The analysis and interpretation of this non-inferiority trial was complex, but the conclusion was that, although 8 Gy/1 was not statistically significantly worse than 20 Gy/5, nor was it was shown to be as effective (the quantitatively small differences were generally in favour of 20 Gy/5). Accordingly, the recommendation was that 20 Gy/5 may generally be the preferable option for NBP, but that 8 Gy/1 may be reasonable for patients with poor performance status and/or short expected survival, or in centres with long waiting times for fractionated treatment.
This, of course, raised the question as to whether higher dose treatment (e.g., 30 Gy/10) may be more effective for NBP. A Canadian led project was initiated in 2011 to explore this possibility, but for a variety of reasons, was eventually abandoned during development, and the issue remains unresolved at the time of writing.
A post-hoc subset analysis of TROG 96.05 comparing the costs of RT delivery, analgesia and hospital admissions following either one or five fractions of RT for NBP in the Australian setting, verified that the former is cheaper overall. The potential savings per patient in 2000/01 Australian dollars from using single fractions was approximately $1,000 (range about $750-$1,500 on sensitivity analysis) (12).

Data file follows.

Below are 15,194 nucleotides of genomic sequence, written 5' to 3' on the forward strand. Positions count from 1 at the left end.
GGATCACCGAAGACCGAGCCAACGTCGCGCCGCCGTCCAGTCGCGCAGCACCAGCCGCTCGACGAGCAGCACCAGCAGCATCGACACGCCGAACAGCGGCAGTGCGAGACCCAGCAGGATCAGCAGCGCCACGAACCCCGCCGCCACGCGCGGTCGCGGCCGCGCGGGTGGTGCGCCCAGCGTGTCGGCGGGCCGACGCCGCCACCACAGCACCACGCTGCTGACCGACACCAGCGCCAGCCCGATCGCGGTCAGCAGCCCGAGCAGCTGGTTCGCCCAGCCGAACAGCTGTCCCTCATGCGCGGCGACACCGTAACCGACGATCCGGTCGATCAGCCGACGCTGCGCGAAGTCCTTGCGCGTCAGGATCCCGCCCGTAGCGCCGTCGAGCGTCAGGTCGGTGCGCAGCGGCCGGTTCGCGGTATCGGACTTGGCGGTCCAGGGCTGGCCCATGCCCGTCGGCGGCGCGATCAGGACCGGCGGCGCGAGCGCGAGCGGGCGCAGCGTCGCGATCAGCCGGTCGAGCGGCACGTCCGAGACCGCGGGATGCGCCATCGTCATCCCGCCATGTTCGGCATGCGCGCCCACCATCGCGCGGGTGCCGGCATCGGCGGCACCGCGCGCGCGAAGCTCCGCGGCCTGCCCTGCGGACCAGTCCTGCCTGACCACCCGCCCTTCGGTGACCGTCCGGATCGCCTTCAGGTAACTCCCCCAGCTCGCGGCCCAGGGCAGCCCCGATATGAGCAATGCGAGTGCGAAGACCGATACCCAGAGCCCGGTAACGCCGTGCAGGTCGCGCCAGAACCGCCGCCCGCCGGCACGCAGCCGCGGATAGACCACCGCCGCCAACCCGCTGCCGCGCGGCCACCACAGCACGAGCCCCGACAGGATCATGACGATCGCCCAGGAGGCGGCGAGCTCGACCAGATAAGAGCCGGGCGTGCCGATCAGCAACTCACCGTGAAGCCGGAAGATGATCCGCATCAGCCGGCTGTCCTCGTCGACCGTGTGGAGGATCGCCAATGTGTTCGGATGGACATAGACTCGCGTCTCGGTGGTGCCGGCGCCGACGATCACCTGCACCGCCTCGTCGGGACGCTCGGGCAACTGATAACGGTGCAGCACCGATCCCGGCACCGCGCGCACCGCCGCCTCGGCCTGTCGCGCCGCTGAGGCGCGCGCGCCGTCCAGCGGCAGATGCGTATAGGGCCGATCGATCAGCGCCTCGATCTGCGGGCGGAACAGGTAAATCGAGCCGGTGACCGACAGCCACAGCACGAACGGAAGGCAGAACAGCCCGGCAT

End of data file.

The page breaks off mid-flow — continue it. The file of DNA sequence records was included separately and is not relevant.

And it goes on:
Other relevant literature
Non-randomized data on RT for NBP
One recent, Japanese single center series of 87 patients compared RT for bone metastases with and without neuropathic features. Fractionation schedules were 8 Gy/1, 20 Gy/5, or 30 Gy/10 at clinicians’ discretion. The overall RRs for the 64 evaluable patients in the two groups with and without NBP were 59% (95% CI, 33-82%) vs. 55% (95% CI, 40-70%), respectively (personal communication, N Nakamura, Aug 2015). Noting that the confidence intervals were wide, and that patient selection and definition of response differed from those used in TROG 96.05, the RR of 59% for assessable patients with NBP was comparable to the 67% overall RR for assessable patients in TROG 96.05 (7). Taken together, these data suggest that the response of NBP to RT is similar to that of pain from the general bone metastases patient population (1).